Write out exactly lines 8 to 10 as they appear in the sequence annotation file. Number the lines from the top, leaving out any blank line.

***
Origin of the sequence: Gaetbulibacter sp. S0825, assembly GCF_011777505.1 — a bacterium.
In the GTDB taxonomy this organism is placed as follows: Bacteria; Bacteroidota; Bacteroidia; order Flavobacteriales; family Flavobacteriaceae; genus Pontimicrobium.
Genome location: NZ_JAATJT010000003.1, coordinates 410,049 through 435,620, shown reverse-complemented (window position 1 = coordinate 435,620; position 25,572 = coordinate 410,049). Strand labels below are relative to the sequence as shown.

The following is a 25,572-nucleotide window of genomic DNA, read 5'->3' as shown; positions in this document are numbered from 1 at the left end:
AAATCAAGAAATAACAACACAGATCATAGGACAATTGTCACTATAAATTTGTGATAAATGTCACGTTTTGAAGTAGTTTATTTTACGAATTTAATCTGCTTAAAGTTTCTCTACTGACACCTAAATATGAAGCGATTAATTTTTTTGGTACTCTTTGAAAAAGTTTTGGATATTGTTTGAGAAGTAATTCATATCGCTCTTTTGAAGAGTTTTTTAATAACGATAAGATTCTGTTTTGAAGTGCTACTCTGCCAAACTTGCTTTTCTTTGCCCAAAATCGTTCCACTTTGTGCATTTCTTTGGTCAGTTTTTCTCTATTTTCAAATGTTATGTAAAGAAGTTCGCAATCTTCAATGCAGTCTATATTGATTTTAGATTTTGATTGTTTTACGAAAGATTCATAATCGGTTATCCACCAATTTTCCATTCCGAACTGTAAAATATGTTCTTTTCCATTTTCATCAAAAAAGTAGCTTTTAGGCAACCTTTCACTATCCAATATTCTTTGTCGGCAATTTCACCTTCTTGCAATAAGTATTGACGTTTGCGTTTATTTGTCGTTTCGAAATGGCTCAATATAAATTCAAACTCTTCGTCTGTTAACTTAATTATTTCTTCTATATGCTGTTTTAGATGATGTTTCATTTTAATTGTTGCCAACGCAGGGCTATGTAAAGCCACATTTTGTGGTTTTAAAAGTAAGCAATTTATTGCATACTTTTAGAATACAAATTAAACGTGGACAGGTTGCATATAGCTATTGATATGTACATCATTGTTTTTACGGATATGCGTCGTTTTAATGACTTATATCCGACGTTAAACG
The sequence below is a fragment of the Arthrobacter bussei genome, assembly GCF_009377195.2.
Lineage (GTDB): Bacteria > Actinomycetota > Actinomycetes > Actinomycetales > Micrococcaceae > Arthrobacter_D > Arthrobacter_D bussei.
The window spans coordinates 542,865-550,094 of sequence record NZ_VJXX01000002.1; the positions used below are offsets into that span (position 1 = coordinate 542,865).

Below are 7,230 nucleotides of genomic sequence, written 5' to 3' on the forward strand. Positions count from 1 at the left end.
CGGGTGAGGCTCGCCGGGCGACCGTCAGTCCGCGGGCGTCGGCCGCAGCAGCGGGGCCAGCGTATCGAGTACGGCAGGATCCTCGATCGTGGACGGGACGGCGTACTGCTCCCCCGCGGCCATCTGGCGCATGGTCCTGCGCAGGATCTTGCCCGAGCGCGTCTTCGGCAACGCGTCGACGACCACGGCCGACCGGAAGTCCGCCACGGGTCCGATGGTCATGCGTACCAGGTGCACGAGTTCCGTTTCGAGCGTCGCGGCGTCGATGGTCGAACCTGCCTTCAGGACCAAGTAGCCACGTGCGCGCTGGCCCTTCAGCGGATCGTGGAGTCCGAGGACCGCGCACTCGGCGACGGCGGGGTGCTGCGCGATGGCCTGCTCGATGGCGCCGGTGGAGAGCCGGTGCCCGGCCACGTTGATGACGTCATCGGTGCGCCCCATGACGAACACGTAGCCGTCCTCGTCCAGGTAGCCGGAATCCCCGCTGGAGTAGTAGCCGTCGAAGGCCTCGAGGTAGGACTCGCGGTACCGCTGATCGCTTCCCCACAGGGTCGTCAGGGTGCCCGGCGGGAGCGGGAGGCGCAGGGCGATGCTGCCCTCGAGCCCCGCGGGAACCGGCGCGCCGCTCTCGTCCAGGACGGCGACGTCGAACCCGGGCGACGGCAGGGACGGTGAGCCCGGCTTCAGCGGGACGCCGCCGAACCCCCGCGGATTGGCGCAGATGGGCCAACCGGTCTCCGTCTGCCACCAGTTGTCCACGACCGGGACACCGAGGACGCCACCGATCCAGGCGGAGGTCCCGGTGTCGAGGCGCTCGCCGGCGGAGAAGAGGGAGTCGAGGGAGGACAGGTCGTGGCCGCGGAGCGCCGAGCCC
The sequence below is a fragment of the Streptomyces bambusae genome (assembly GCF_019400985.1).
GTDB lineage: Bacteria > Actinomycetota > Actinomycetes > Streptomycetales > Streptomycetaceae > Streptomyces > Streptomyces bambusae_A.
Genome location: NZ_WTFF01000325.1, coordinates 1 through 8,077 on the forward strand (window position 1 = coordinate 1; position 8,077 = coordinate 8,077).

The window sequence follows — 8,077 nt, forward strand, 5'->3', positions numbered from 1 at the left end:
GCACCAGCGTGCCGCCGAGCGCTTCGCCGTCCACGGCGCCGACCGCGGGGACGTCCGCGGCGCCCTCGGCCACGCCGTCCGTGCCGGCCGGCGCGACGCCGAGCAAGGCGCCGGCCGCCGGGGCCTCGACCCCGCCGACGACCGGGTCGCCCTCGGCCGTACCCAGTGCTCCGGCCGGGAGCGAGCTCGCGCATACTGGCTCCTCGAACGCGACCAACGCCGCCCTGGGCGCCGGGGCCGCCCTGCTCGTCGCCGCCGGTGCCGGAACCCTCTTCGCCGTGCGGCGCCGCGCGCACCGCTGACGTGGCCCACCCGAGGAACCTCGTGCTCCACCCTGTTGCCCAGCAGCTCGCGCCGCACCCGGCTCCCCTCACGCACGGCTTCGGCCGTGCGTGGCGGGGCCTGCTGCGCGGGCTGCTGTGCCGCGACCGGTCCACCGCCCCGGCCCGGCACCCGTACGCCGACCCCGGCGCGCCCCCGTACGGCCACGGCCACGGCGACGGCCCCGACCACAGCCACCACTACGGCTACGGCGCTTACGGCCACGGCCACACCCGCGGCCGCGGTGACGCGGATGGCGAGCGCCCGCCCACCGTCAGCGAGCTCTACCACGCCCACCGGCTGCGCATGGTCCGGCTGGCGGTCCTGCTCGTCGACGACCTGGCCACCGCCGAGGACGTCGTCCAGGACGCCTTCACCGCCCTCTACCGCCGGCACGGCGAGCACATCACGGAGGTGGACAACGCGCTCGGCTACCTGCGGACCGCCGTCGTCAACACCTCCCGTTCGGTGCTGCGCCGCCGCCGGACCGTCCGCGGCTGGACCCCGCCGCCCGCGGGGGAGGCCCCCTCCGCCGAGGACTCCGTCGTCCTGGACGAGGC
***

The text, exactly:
The window spans coordinates 542,865-550,094 of sequence record NZ_VJXX01000002.1; the positions used below are offsets into that span (position 1 = coordinate 542,865).

Below are 7,230 nucleotides of genomic sequence, written 5' to 3' on the forward strand. Positions count from 1 at the left end.
CGGGTGAGGCTCGCCGGGCGACCGTCAGTCCGCGGGCGTCGGCCGCAGCAGCGGGGCCAGCGTATCGAGTACGGCAGGATCCTCGATCGTGGACGGGACGGCGTACTGCTCCCCCGCGGCCATCTGGCGCATGGTCCTGCGCAGGATCTTGCCCGAGCGCGTCTTCGGCAACGCGTCGACGACCACGGCCGACCGGAAGTCCGCCACGGGTCCGATGGTCATGCGTACCAGGTGCACGAGTTCCGTTTCGAGCGTCGCGGCGTCGATGGTCGAACCTGCCTTCAGGACCAAGTAGCCACGTGCGCGCTGGCCCTTCAGCGGATCGTGGAGTCCGAGGACCGCGCACTCGGCGACGGCGGGGTGCTGCGCGATGGCCTGCTCGATGGCGCCGGTGGAGAGCCGGTGCCCGGCCACGTTGATGACGTCATCGGTGCGCCCCATGACGAACACGTAGCCGTCCTCGTCCAGGTAGCCGGAATCCCCGCTGGAGTAGTAGCCGTCGAAGGCCTCGAGGTAGGACTCGCGGTACCGCTGATCGCTTCCCCACAGGGTCGTCAGGGTGCCCGGCGGGAGCGGGAGGCGCAGGGCGATGCTGCCCTCGAGCCCCGCGGGAACCGGCGCGCCGCTCTCGTCCAGGACGGCGACGTCGAACCCGGGCGACGGCAGGGACGGTGAGCCCGGCTTCAGCGGGACGCCGCCGAACCCCCGCGGATTGGCGCAGATGGGCCAACCGGTCTCCGTCTGCCACCAGTTGTCCACGACCGGGACACCGAGGACGCCACCGATCCAGGCGGAGGTCCCGGTGTCGAGGCGCTCGCCGGCGGAGAAGAGGGAGTCGAGGGAGGACAGGTCGTGGCCGCGGAGCGCCGAGCCC